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Format: Paperback
THREE JUNES is a nuanced, layered book. After I finished it, I re-read the first section and realized how beautifully the pieces of the book fit together. Glass is too sophisticated, too knowing of the realities of life, to come up with pat endings or make everything fit together too neatly. However, even small characters that are introduced in the first section, Fern's friend Anna for instance, are re-introduced in the later sections with appropriate follow-ups. She shows how different the world can be viewed from various perspectives. For example, in the first section, she details a character, Marjorie, a schoolteacher from Devon, who gets on the nerves of Paul, the main character. Later, Marjorie shows up at Paul's funeral and they seem to have remained in touch through the years. The reader assumes: she kept pushing herself into his life. Paul's son Fenno has a different take on Marjorie-and he wonders-were they good friends. NO , no you want to cry-she got on his nerves-but Fenno never gets to realize his father's take on herth-nor would most people in real life, after someone has died. Must also recommend another great book that a friend recommended-------------THE CHILDREN'S CORNER by McCrae-very unusual with great writing, jaw-dropping scenes, and life itself.
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Format: Hardcover
I just finished this book this morning and felt compelled to write a quck review. For some reason, it took me a little bit to "get into" this one but once I did, I could not put it down. It is very well-written and I am sad that it is over. I really enjoyed the characters, especially Fenno and even Fern, and it left me hungry for more...I want to know what happened when Fern told Stavros about the baby...I want to know if she ever realizes that she met Fenno's Dad on her trip to Greece...I want to know about Fenno's relationship with the twins. But despite my longing for more of this story, I am happy to have had the oprtunity to "know" these characters and I can highly reccommend this bookI thought this book was great and how anyone can call it flat is beyond me. This is the first novel I have read that tells about life from a gay man's perspective. Sometimes he seemed to be reluctantly gay but gay none the less. I was sympathetic to siblings that remembered things differently from their childhoods, almost like they lived with different families, as is the case with siblings. This story was so deep and the characters so involved and intertwined it was unbelievable. What a wonderful depth and ability this author showed.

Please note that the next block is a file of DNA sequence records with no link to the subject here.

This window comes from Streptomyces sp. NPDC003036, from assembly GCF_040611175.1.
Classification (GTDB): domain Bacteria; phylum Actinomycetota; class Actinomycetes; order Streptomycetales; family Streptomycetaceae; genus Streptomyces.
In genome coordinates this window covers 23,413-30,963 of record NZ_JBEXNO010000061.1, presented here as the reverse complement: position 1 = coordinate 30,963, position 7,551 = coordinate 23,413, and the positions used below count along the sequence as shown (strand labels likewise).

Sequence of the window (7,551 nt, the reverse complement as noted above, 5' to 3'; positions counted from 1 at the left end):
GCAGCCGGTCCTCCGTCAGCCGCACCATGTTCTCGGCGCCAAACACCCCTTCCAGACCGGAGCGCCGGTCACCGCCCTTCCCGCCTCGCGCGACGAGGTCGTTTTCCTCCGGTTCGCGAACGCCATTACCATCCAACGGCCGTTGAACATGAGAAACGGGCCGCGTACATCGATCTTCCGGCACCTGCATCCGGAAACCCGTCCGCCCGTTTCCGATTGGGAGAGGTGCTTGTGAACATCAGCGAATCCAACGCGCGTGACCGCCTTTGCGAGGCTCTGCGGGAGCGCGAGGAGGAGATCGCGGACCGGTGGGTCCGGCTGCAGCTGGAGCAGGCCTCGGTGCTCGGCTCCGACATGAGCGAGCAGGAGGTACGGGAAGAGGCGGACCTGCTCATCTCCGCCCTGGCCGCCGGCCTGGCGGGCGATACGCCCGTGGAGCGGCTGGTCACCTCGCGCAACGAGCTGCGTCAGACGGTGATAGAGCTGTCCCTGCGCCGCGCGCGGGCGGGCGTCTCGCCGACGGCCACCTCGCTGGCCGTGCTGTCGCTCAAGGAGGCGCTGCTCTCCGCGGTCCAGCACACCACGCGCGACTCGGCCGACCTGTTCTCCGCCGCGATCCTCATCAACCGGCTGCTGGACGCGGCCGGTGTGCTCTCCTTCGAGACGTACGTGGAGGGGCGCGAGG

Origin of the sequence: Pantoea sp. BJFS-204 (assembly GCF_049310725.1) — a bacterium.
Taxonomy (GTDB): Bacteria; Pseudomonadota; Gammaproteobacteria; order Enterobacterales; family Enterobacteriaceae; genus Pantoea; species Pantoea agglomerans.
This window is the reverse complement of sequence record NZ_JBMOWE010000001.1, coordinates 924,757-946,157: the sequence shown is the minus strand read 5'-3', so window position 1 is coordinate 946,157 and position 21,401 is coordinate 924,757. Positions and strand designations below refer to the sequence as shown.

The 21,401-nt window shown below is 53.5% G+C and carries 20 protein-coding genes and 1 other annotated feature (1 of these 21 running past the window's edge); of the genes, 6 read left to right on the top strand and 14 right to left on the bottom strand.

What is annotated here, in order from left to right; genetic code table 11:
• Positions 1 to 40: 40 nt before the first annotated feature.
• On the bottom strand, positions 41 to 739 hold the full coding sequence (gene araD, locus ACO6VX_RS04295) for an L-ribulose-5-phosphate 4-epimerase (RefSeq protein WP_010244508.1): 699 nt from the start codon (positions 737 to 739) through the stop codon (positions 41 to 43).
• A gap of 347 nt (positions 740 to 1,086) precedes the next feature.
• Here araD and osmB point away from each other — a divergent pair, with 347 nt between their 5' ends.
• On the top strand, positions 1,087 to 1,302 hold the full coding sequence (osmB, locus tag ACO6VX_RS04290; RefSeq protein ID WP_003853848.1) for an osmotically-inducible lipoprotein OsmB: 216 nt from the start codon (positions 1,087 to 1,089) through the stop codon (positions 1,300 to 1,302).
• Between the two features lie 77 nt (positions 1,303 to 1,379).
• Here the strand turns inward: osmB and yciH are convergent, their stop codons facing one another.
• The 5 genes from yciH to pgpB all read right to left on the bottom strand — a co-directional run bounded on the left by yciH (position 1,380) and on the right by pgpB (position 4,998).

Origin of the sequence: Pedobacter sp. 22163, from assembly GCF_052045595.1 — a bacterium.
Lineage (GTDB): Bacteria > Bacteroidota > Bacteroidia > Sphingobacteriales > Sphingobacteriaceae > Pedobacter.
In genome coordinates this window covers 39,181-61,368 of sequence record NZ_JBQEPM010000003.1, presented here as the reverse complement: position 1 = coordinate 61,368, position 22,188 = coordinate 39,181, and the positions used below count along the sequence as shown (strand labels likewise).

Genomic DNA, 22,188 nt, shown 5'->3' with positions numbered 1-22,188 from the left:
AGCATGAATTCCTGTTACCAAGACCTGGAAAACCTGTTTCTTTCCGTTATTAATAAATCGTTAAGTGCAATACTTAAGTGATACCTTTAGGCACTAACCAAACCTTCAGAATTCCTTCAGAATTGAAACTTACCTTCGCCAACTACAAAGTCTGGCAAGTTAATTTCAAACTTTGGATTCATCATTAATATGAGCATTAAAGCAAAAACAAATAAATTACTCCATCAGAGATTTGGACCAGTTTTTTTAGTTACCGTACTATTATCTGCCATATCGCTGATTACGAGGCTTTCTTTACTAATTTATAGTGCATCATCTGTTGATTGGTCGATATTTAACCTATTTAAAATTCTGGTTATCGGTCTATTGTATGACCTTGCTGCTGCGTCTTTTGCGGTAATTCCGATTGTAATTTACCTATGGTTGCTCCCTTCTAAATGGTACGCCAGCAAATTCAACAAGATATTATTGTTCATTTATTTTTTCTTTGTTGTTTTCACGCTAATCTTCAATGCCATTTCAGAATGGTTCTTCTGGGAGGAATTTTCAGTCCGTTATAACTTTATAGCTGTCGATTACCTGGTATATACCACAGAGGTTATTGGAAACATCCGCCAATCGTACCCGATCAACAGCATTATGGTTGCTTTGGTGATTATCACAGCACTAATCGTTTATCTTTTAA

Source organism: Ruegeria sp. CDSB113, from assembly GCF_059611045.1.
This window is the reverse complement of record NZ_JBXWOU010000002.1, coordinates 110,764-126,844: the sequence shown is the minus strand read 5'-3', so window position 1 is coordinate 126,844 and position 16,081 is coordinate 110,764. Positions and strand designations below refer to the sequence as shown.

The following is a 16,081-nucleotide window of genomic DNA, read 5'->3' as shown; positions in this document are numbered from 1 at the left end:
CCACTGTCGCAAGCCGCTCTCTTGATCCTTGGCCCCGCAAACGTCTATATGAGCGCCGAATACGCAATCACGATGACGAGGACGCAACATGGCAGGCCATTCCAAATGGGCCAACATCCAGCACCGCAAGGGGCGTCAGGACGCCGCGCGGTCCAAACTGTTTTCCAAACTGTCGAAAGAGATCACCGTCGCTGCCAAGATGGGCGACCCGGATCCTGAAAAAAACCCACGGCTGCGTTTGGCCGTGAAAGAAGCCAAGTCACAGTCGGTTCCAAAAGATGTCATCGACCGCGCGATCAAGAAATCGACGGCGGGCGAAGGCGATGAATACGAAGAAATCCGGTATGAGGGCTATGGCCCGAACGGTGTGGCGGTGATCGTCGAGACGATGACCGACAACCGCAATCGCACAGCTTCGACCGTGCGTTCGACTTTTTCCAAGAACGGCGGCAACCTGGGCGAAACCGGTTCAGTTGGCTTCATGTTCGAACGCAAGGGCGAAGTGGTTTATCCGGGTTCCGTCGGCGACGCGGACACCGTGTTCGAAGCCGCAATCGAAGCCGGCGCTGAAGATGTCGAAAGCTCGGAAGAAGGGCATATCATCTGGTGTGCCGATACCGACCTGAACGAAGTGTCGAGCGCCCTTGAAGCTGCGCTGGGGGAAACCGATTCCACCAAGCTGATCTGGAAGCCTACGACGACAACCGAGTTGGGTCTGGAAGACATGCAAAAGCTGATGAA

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Format: Paperback
It's difficult to believe that this is Julia Glass' first novel, and makes you hope it won't be her last. Had I known ahead of time about the heavy themes that this story tackles, I would never have picked it up. That's the brilliance of brain candy at the checkout aisle. Its unique appeal circumvents the electric fence of your conscience's natural filters, and allows you to explore wonderful, hidden gems you'd have otherwised missed. I was in an airport in Boston, waiting for my flight home, when I spied a little bookshop across the way. I picked "Three Junes" up on impulse, and from the moment I possessed it (it possessed me?) I simply couldn't put it down. Reminiscent of Lisa Carey's tapestry approach in "Mermaids Singing," Glass weaves the lives and disparate timeframes of several characters in synchronously to the plot, but marks it uniquely, like bookends, by moving from third person to first person and back again. This is Julia Glass' true strength: that she's not afraid to break the rules. She invents her own along the way, and instead of the disjointed folly one might find at the hands of a less masterful storyteller, Glass guides us patiently and seamlessly through the urgency of this tale. Her characters demand your attention, and plant themselves firmly in your heart. I felt homesick once the book was done, because I couldn't dwell in the heady world that she'd created with these people that I'd absolutely come to love. Glass doesn't overstay her welcome. She draws you into a tight, believable, provocative dialogue; displays an almost encyclopedic knowledge of the domains that she conquers; and crawls confortably into the skin of each new character she asks us to take on.Read more ›